Sometimes I just need to tell someone why I look tired.  Why I may be quiet.  Why I may be taking the elevator instead of the stairs.  Just getting it off my chest is mentally more therapeutic than trying to be strong.

Please be more patient with us.  If someone with chronic pain is “complaining” about their pain, they may just be looking for some understanding, a new ear to relieve the burden from the ear they usually talk to.  We are trying to get others to genuinely understanding what we’re going through, and as much as people don’t want to hear “complaining,”-to chronic pain patients, it’s not complaining-it’s our life…and it’s unfair that we have to balance how we talk about our lives.


Needles, Needles, Needles…

Working in a physical therapy clinic has educated me about chronic pain more than I imagined.  I’ve learned about, and been able to try treatments I never knew even existed for chronic pain.  Most recent of these treatments?

Functional dry needling…

Here is a brief description of the process and purpose of this treatment, from

Dry Needling is a general term for a therapeutic treatment procedure that involves multiple advances of a filament needle into the muscle in the area of the body which produces pain and typically contains a trigger point. There is no injectable solution and typically the needle that is used is very thin. Most patients will not even feel the needle penetrate the skin, but once it advances into the muscle, the discomfort can vary from patient to patient. Usually a healthy muscle feels very little discomfort upon insertion of the needle; however, if the muscle is sensitive and shortened or contains active trigger points, the subject may feel a sensation much like a muscle cramp, often referred to as a ‘twitch response”.

The twitch response also has a biochemical characteristic to it which likely affects the reaction of the muscle, symptoms and response of the tissue. Along with the health of the tissue, the expertise of the practitioner can also attribute to the variation of discomfort and outcome. The patient may only feel the cramping sensation locally or they may feel a referral of pain or similar symptoms for which they are seeking treatment. A reproduction of their pain can be a helpful diagnostic indicator of the cause of the symptoms. Patients soon learn to recognize and even welcome this sensation, as it results in deactivating the trigger point, reducing pain and restoring normal length and function of the involved muscle. Typically, positive results are apparent within 2-4 treatment sessions but can vary depending on the cause and duration of the symptoms, overall health of the patient, and experience level of the practitioner.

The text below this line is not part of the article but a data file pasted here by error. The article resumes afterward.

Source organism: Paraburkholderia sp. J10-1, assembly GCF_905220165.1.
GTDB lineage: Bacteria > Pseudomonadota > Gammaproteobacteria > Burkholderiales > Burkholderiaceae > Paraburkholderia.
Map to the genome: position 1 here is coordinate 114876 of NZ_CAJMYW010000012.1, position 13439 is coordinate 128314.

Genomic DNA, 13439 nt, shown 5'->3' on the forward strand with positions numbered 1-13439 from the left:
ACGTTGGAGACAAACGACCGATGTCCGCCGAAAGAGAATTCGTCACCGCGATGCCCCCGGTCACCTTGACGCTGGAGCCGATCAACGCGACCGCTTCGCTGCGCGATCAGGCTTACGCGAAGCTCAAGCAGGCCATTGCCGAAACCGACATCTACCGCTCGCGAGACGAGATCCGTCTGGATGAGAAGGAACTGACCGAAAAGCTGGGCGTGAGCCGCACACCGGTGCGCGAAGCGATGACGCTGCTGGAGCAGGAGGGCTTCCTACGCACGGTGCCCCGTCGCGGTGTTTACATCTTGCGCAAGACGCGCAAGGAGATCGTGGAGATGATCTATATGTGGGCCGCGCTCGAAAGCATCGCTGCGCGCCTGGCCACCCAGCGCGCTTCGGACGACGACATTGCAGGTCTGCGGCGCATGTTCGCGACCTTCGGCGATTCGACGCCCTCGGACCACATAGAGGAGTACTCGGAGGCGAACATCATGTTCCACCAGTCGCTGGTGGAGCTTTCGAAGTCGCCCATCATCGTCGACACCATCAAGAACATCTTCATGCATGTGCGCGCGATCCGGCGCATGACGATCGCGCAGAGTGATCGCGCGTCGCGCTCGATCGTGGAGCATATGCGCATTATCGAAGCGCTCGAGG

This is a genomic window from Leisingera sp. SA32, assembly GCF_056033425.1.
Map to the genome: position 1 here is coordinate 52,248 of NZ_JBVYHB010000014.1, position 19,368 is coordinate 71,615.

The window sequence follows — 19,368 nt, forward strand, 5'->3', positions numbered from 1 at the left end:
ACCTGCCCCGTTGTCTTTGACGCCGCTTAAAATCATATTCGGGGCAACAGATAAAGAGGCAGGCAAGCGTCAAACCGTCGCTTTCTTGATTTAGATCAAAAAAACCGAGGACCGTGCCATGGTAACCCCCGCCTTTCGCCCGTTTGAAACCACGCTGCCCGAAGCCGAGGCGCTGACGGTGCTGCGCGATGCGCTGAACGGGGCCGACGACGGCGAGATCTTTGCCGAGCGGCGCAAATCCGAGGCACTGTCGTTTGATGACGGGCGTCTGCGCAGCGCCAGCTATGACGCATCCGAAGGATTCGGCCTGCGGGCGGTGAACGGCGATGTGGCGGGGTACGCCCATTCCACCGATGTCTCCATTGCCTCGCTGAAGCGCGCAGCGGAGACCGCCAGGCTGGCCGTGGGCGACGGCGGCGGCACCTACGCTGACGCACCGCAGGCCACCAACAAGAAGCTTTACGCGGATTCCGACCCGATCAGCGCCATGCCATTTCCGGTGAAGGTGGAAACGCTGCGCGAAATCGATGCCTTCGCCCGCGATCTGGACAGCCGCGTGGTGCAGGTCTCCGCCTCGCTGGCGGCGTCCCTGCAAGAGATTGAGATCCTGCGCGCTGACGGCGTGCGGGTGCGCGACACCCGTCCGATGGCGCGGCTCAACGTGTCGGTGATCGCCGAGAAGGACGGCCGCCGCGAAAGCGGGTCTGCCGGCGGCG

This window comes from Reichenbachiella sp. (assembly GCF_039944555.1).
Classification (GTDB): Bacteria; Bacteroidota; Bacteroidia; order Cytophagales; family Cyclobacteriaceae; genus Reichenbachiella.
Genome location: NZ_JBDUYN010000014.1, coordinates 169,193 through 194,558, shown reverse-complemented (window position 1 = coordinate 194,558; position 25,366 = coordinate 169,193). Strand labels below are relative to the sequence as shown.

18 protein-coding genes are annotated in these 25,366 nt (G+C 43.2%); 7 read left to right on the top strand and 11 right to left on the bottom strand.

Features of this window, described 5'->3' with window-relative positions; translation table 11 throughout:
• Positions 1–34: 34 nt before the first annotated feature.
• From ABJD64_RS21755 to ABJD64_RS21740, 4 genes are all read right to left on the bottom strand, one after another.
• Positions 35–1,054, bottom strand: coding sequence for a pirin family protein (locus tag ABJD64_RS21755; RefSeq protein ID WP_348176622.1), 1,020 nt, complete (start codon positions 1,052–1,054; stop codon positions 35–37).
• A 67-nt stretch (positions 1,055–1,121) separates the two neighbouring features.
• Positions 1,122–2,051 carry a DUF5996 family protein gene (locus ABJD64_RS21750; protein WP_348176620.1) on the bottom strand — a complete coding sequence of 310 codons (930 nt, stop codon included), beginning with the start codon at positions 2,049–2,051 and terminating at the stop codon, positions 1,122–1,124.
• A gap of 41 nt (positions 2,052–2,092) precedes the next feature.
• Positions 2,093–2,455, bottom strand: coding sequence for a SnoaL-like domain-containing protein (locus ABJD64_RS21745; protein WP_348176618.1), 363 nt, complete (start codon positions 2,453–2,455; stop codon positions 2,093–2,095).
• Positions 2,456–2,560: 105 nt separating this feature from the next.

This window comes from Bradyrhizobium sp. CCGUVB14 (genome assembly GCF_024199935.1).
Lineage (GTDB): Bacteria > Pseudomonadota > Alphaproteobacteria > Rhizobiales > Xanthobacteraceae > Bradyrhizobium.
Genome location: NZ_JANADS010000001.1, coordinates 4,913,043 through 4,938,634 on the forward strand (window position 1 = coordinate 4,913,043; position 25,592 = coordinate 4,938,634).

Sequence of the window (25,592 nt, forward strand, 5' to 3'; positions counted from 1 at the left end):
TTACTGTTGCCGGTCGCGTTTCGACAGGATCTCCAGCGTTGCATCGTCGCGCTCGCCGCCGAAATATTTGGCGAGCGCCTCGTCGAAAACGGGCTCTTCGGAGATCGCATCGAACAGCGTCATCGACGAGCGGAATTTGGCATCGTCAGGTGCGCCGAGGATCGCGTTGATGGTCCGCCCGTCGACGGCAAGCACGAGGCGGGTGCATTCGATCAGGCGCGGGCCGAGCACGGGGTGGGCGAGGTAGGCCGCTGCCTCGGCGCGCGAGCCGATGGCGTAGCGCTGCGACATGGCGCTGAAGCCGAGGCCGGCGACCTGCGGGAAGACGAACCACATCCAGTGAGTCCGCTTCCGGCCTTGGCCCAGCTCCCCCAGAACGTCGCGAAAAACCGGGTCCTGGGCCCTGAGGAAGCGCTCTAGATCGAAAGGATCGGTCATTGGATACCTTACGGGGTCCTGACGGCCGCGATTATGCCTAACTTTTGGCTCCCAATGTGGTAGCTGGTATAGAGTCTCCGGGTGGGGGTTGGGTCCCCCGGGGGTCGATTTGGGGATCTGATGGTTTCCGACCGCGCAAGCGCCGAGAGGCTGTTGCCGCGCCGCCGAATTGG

Dry needling is an effective treatment for acute and chronic pain, rehabilitation from injury, and even pain and injury prevention, with very few side effects. This technique is unequaled in finding and eliminating neuromuscular dysfunction that leads to pain and functional deficits.”

Sound scary?  I agree!

Before I would even attempt this, I watched one of my co-workers go through the treatment.  I knew since I would more than likely be getting it done on my back or neck and wouldn’t be able to see, I wanted to see what was actually going on first to try to calm my nerves.  In hindsight, I should have just gone into it blind.

My co-worker was getting a place on his arm treated.  Basically it looks like this…

Gloves on…

Alcohol on…

Needle in…

Dig around with needle…

Dig around…

Watch my co-worker wiggle and flinch…

Electrical stimulation added to the needle to make it vibrate while it’s still in…

Co-worker says it feels good…

Needle out…


Of course, there is WAY more expertise, detail and navigation of the human anatomy that went into the treatment, but as far as what you can “see” that was pretty much it.

I was still nervous but did it anyway.  The PT started by giving me a background in dry needling and made sure to mention that, although the needles are the same as acupuncture, the treatment, evaluation and goals are all very different from acupuncture treatment.   She also stated I may be sore, like a deep ache, after the treatment.  I was only sore for an hour or so, and luckily had no soreness the next day.

I had built what I thought it would feel like in my head to the point where I actually got nervous enough for the PT to tell me to stop and breathe.

All in all…it really wasn’t that bad.  I got my shoulders and neck done (my trigger points).  Looking back on it, the intense ache I got during the treatment didn’t feel any worse than a flare, like during a strong weather change…and it only lasted a second or two.

Now to the most important part….

Did it work?

I was pain free in the treatment spots for almost one full week after only one treatment.  These are the spots where I have daily, nagging, never goes away, pain.  I just felt…normal.  I was able to turn my head in the car easier and didn’t feel my neck “stick” while reaching like I usually do.

I was extremely happy with the results and YES, I will do it again.

Our next attempt?  My sore hips from the psoriatic.

Next needle on my agenda?  Getting rid of the methotrexate!  My Rheumatologist Ok’d the switch from Methotrexate to a biologic because of the side effects I was having.  I am SO excited to have my Sunday’s back…and some of my hair back for that matter.

New needle to try?  Humira injections.